“We have this huge, huge home but we don’t feel like it’s ours’— it’s everybody’s, it’s a gift to this area,” said Kitty. “But now I want my grandkids to know me and their grandpa and to spend some time with them.There comes a time in your life when you have to take a hold of your life.”
Indeed, Terry, 69, and Kitty, 68, who’ve been together since the 1950s, when they attended Whatcom Junior High School, have been busy in their 48 years of marriage.
In addition to operating the bed and breakfast across from Fairhaven Middle School, the couple have operated more than 20 businesses, from miniature golf courses to gas stations, and spent thousands of hours volunteering in the community.
Terry, a 20-year assistant football coach at Western and a former assistant at Bellingham High School, will also retire from coaching duties after this season.
While the Todds have been active in many outlets, operating the bed and breakfast has provided them an opportunity to meet thousands of new people and use their home as a gathering place for friends and family.
Because of the home’s unique characteristics, Kitty said, she and her husband had considered opening a bed and breakfast there since they bought it in 1991.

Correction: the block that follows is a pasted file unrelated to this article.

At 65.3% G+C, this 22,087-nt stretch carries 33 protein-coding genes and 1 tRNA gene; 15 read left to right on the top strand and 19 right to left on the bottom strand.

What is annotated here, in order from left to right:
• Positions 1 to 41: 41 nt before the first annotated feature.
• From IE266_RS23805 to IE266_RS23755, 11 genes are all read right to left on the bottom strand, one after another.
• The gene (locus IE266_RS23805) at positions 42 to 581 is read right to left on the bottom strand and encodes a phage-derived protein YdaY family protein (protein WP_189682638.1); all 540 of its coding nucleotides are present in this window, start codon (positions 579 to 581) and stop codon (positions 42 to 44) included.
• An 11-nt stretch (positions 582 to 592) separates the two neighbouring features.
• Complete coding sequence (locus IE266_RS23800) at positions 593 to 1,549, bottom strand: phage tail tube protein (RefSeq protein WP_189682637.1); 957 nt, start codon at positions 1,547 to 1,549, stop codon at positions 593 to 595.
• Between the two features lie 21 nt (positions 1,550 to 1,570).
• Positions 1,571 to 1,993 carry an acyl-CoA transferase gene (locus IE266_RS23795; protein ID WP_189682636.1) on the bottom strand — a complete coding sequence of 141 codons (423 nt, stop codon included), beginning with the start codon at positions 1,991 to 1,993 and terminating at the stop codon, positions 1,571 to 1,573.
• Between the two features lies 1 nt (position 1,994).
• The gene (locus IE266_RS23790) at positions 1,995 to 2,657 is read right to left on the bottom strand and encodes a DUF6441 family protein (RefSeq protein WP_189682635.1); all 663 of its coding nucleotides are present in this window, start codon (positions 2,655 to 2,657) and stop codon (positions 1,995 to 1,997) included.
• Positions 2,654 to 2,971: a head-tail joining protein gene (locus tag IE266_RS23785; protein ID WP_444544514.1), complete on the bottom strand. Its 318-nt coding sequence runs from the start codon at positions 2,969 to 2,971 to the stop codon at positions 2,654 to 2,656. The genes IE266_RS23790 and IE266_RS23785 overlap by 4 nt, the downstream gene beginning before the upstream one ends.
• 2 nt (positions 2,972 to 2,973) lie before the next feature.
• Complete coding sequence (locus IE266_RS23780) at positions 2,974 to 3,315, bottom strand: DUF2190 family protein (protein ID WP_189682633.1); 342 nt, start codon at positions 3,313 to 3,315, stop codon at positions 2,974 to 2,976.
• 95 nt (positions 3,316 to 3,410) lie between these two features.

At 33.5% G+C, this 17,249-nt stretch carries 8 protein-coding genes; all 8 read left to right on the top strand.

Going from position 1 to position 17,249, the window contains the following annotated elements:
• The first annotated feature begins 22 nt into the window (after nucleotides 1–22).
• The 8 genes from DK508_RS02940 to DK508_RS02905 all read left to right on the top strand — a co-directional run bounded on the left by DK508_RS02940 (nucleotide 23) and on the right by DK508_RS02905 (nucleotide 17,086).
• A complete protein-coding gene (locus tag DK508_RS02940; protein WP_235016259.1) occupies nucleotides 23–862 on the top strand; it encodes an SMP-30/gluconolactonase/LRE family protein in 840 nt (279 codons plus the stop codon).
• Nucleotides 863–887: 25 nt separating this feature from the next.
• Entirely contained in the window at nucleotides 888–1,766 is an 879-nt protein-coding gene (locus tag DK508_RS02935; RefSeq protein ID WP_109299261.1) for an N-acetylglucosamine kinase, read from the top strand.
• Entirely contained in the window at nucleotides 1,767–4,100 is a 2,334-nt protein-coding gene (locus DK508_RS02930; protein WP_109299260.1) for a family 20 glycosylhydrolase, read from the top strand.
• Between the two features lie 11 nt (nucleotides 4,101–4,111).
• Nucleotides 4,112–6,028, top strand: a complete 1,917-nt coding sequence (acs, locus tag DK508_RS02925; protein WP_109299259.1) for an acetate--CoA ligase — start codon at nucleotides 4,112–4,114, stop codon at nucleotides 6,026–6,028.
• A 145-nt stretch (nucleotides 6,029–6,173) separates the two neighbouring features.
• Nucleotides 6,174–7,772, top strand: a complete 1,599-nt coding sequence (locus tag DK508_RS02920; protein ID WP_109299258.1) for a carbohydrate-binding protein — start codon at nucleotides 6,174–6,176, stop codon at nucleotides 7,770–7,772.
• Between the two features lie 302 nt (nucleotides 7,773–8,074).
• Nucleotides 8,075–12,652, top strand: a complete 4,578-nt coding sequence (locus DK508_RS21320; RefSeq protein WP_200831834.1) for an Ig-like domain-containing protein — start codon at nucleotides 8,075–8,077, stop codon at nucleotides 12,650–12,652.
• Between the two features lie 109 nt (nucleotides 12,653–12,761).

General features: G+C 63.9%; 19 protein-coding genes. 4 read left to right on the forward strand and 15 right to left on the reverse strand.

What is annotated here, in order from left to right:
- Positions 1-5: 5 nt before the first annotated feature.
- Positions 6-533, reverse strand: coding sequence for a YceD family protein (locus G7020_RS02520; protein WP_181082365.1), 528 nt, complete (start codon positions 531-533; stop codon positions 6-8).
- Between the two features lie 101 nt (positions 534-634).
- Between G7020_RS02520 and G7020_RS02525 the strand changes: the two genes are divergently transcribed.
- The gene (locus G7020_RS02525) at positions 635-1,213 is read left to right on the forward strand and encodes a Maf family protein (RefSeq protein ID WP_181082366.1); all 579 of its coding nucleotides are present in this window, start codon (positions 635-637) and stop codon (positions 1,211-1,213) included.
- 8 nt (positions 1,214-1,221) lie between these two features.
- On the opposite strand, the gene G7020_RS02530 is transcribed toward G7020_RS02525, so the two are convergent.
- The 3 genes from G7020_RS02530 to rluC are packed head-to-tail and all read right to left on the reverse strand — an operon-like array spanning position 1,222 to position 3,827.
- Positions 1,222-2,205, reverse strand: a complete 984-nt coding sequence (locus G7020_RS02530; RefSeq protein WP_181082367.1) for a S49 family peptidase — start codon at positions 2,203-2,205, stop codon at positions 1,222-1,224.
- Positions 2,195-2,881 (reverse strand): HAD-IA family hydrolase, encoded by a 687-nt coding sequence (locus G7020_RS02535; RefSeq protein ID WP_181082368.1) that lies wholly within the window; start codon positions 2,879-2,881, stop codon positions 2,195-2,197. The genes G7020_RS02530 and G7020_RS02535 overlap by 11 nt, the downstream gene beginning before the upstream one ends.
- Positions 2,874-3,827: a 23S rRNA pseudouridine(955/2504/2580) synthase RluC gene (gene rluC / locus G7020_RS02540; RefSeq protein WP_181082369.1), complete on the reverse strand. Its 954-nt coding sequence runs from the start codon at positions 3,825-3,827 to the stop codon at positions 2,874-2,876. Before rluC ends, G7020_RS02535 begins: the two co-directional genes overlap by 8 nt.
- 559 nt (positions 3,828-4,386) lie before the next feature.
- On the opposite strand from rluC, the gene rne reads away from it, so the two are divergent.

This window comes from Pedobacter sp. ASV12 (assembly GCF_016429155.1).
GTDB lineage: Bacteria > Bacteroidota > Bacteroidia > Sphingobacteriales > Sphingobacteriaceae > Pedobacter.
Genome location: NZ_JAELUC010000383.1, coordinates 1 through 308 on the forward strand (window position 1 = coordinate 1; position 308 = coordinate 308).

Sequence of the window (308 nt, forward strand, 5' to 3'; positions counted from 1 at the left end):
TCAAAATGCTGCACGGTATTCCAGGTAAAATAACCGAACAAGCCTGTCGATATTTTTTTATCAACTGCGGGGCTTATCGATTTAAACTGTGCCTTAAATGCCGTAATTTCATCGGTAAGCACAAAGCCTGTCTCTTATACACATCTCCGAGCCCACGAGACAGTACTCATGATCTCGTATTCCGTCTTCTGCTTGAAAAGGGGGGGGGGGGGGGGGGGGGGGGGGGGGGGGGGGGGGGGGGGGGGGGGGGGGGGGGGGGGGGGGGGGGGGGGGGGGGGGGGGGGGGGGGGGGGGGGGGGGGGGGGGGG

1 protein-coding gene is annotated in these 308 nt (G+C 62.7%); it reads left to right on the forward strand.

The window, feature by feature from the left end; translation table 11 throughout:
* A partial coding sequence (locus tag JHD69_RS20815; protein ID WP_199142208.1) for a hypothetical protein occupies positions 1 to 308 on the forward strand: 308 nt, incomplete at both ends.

Originally built in 1908, for years the home was just a two-bedroom bungalow. In the 1970s, however, Fairhaven developer Ken Imus had plans of transforming it into an inn and added two stories, a turret and pillars, giving the home its San Francisco Victorian feel.
“People kept coming to the door saying, ‘This is a great location for a bed and breakfast,’” Kitty said.
So the Todds moved to the second floor and rented out two rooms, decorated with pieces from Terry’s massive antique collection, on the ground floor.
The Garden Room and Victorian Suite rent for $95 and $125 a night, respectively, and feature private bedrooms, bathrooms, fireplaces and carved furniture. The bed and breakfast also has a shared kitchen, hot tub and patio.
Though guests have included Christian music stars, former University of Washington football coach Don James, former Seattle Seahawks kicker Todd Peterson and travelers from around the world, Kitty said some of her fondest memories were having Western football players over for dinners and hosting Christmas parties.
“The football players and our regulars are like family,” she said.
Many Fairhaven business leaders, who began learning about the Todd’s decision last month, say it will be sad to lose such a unique place of lodging.
“We’re all sad to hear it’s closing but I’m kind of relieved for them because they work really hard and have wanted to spend time doing other stuff together. Everyone can understand that,” said Taimi Gorman, founder of the Colophon Café and Gorman Publicity. “They have a beautiful house and it’s been an incredible bed and breakfast.”
Fairhaven Association president Phyllis McKee said the bed and breakfast has provided a fun experience for Fairhaven visitors.
“People love staying there and strolling into the village,” she said. “I think the need is great for more bed and breakfasts.”